Information About COVID-19
It is difficult to get all of the facts about Coronavirus, COVID-19 during a two-minute story from the news and current headlines. I would like to take a step back and give you some basic information, talk about prevention and share with you what the hospital is doing to prepare. The most current and accurate information is available 24/7 at www.cdc.gov.
There are several strains of virus under the Coronavirus title. The strains include the common cold and other upper respiratory infections and most recently COVID-19, short for “coronavirus disease 2019,” which is the official name given by the World Health Organization. Some people infected with the virus have no symptoms. Some people get a low-grade fever, body aches, coughing, nasal congestion, runny nose and sore throat. However, occasionally COVID-19 can cause more severe symptoms like high fever, severe cough and shortness of breath, which often indicates pneumonia. Older people, and those with underlying medical problems such as chronic bronchitis, emphysema, heart failure, or diabetes are more likely to develop serious illness.
COVID-19 is mainly spread from person-to-person, from people who are in close contact with each other and through respiratory droplets produced when an infected person coughs or sneezes. The droplets can land in the mouths or noses of people who are nearby or possibly be inhaled into the lungs. Currently, studies show that this virus is spreading easily and is quite contagious similar to the common cold.
The Centers for Disease Control and Prevention (CDC) reminds us that there is currently no vaccine to prevent coronavirus disease 2019 (COVID-19). The best way to prevent illness is to avoid being exposed to this virus. However, as a reminder, CDC always recommends everyday preventive actions to help prevent the spread of respiratory diseases, including:
• Avoid close contact with people who are sick.
• Avoid touching your eyes, nose, and mouth.
• Stay home when you are sick.
• Cover your cough or sneeze with a tissue, then throw the tissue in the trash.
• Clean and disinfect frequently touched objects and surfaces using a regular household cleaning spray or wipe.
• Follow CDC’s recommendations for using a facemask.
–>CDC does not recommend that people who are well wear a facemask to protect themselves from respiratory diseases, including COVID-19.
–>Facemasks should be used by people who show symptoms of COVID-19 to help prevent the spread of the disease to others.
• Wash your hands often with soap and water for at least 20 seconds, especially after going to the bathroom; before eating; and after blowing your nose, coughing, or sneezing.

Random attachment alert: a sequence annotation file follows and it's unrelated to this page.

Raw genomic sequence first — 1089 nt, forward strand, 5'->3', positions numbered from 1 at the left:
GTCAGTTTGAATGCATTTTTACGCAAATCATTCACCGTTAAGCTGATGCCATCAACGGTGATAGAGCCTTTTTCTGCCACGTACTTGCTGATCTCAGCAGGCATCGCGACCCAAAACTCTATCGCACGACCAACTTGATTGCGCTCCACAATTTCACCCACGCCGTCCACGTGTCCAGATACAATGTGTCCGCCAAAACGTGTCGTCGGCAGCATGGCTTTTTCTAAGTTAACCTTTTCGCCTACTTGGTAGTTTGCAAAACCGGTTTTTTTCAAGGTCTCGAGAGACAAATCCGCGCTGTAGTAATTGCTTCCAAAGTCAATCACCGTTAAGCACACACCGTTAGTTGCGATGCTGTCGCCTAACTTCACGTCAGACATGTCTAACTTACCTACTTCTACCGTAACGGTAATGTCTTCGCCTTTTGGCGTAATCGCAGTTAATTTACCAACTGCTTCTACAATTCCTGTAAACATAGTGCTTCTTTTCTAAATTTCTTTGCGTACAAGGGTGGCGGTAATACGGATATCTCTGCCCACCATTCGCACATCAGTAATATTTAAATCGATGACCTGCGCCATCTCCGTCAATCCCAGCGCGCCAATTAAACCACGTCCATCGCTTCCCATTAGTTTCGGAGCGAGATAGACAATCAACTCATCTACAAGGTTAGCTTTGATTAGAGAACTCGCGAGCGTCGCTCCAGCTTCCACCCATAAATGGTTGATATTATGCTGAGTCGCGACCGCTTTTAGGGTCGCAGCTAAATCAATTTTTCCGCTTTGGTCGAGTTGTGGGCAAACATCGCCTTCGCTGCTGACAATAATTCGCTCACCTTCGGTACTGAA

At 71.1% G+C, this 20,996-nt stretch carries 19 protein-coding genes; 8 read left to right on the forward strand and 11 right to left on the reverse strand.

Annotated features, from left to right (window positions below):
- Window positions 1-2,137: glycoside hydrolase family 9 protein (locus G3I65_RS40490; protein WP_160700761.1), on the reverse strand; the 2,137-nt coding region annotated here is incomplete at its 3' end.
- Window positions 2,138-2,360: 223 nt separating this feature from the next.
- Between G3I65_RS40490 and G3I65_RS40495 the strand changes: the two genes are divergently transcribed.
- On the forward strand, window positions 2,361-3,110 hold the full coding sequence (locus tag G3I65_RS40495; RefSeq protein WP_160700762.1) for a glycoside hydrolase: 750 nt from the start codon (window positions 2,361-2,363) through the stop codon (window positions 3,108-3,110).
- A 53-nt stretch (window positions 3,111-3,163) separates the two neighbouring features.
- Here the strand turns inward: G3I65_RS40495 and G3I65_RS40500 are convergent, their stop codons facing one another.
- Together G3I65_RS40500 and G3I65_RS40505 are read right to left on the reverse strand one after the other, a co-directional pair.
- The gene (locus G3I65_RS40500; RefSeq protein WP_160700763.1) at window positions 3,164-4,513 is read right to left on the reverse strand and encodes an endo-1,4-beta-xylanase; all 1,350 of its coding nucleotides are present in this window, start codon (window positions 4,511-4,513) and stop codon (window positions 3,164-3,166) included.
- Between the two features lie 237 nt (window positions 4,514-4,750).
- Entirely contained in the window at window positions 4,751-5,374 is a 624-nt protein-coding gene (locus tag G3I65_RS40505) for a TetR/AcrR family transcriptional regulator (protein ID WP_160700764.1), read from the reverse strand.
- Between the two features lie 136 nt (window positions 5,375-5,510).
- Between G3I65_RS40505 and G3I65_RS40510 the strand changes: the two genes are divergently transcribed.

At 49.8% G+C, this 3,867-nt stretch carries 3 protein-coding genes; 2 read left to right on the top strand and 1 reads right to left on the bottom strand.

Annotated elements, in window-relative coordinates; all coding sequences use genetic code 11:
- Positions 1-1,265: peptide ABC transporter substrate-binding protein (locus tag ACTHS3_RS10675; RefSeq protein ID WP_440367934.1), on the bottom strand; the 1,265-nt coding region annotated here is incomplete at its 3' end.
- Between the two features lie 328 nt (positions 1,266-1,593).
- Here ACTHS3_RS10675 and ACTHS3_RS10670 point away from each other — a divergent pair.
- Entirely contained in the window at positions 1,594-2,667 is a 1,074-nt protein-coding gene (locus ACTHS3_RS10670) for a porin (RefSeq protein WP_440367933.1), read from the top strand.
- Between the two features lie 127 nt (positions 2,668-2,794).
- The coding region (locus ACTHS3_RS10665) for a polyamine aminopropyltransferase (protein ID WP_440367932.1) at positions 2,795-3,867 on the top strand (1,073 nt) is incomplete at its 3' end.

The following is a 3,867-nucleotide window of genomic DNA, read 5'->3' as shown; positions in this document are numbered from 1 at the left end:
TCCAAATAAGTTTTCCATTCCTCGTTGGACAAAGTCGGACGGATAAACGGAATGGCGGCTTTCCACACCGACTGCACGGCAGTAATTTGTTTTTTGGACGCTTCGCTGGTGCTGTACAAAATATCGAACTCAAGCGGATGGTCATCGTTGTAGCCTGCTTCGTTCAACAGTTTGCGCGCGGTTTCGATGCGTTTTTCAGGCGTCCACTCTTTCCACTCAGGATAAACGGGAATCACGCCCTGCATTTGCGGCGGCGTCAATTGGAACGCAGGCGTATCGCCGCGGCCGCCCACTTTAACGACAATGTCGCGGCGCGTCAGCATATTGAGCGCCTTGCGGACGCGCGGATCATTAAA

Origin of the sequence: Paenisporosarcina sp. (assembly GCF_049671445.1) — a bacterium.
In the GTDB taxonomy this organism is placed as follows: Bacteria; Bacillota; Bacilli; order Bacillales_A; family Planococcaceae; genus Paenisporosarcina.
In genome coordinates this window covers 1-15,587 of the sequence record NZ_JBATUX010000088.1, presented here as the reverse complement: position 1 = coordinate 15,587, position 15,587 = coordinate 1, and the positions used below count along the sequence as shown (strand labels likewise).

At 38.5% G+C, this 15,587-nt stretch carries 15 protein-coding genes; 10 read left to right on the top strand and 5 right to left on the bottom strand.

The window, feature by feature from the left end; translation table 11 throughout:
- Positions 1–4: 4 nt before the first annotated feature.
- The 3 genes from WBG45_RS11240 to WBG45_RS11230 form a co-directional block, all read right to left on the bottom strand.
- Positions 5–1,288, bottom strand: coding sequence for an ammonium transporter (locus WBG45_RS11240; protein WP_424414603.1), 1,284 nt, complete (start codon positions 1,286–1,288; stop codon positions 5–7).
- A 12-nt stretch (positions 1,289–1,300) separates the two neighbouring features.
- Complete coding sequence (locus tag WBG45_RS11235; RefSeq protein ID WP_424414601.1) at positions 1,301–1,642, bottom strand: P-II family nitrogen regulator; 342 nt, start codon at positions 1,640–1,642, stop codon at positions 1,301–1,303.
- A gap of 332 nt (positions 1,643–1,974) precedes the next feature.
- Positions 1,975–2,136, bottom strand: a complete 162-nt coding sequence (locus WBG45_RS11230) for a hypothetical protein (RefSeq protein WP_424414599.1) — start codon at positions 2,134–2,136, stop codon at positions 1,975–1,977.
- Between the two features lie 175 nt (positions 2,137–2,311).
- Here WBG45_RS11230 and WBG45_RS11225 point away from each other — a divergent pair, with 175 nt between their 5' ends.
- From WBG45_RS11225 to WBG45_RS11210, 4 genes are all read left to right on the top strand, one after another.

–>If soap and water are not readily available, use an alcohol-based hand sanitizer with at least 60% alcohol. Always wash hands with soap and water if hands are visibly dirty.
If you think you or someone in your family may have a COVID-19 infection, please call your healthcare provider for advice. It is best not to seek medical care in the emergency department unless you have symptoms of severe illness. Severe symptoms include high or very low body temperature, shortness of breath, confusion, or a feeling you might pass out. We encourage you to call the emergency department ahead of time to let the staff know you are coming, so they can be prepared for your arrival. If your symptoms are not severe you should get plenty of rest, stay hydrated and take aspirin, ibuprofen or naproxen to reduce fever and ease aches and pains.
To help keep things in perspective, the World Health Organization states that in the United States alone for the 2019-2020 season, there have been at least 15 million flu illnesses, 140,000 hospitalizations and 8,200 deaths.
We also acknowledge that it’s only a matter of time before COVID-19 will affect Montrose and our surrounding communities. Our Emergency Preparedness team at Montrose Memorial Hospital collaborates with Montrose County Public Health and Montrose County Emergency Management to prepare and practice our emergency plans and procedures on a regular basis. We meet frequently to discuss possible events and how we would work together as a community in response to these situations. The drive-through flu clinic is a great example of a drill we participate in to help vaccinate our community members if the need arises. Specifically, MMH has plans and procedures to care for infectious patients and protocols for how we will report to public health and work with our healthcare partners.
We encourage you to stay informed, but don’t panic. Take care of yourself, wash your hands and practice good cough/cold etiquette. The healthcare providers are working hard to stay abreast of this situation and will be here to care for you in the event you need us.
Leann Tobin, Chief Marketing Officer, MMH 240-7344